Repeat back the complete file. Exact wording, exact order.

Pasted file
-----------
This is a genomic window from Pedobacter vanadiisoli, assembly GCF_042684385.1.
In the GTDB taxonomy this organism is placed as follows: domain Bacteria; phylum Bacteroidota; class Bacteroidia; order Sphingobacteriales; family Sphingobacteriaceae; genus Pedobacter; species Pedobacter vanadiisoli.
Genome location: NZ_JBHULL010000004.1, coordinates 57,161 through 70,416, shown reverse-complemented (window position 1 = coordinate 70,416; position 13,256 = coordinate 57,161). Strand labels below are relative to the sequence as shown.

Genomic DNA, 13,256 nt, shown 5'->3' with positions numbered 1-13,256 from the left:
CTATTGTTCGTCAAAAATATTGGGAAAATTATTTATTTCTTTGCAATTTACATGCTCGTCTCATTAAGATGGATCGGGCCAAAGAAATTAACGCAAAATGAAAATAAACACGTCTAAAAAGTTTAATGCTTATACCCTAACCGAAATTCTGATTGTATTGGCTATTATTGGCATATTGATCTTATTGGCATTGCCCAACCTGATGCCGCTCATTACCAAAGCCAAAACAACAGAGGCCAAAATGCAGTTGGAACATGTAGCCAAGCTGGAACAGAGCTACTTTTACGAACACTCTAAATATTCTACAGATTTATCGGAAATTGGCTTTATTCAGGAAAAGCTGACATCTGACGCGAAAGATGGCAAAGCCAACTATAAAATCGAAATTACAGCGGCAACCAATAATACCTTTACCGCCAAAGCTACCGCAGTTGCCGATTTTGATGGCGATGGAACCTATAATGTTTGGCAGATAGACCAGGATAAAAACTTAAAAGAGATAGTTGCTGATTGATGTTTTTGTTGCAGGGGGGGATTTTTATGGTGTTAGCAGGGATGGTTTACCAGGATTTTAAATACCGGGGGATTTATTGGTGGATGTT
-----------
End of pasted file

This is a genomic window from Pedobacter vanadiisoli, assembly GCF_042684385.1.
In the GTDB taxonomy this organism is placed as follows: domain Bacteria; phylum Bacteroidota; class Bacteroidia; order Sphingobacteriales; family Sphingobacteriaceae; genus Pedobacter; species Pedobacter vanadiisoli.
Genome location: NZ_JBHULL010000004.1, coordinates 57,161 through 70,416, shown reverse-complemented (window position 1 = coordinate 70,416; position 13,256 = coordinate 57,161). Strand labels below are relative to the sequence as shown.

Genomic DNA, 13,256 nt, shown 5'->3' with positions numbered 1-13,256 from the left:
CTATTGTTCGTCAAAAATATTGGGAAAATTATTTATTTCTTTGCAATTTACATGCTCGTCTCATTAAGATGGATCGGGCCAAAGAAATTAACGCAAAATGAAAATAAACACGTCTAAAAAGTTTAATGCTTATACCCTAACCGAAATTCTGATTGTATTGGCTATTATTGGCATATTGATCTTATTGGCATTGCCCAACCTGATGCCGCTCATTACCAAAGCCAAAACAACAGAGGCCAAAATGCAGTTGGAACATGTAGCCAAGCTGGAACAGAGCTACTTTTACGAACACTCTAAATATTCTACAGATTTATCGGAAATTGGCTTTATTCAGGAAAAGCTGACATCTGACGCGAAAGATGGCAAAGCCAACTATAAAATCGAAATTACAGCGGCAACCAATAATACCTTTACCGCCAAAGCTACCGCAGTTGCCGATTTTGATGGCGATGGAACCTATAATGTTTGGCAGATAGACCAGGATAAAAACTTAAAAGAGATAGTTGCTGATTGATGTTTTTGTTGCAGGGGGGGATTTTTATGGTGTTAGCAGGGATGGTTTACCAGGATTTTAAATACCGGGGGATTTATTGGTGGATGTT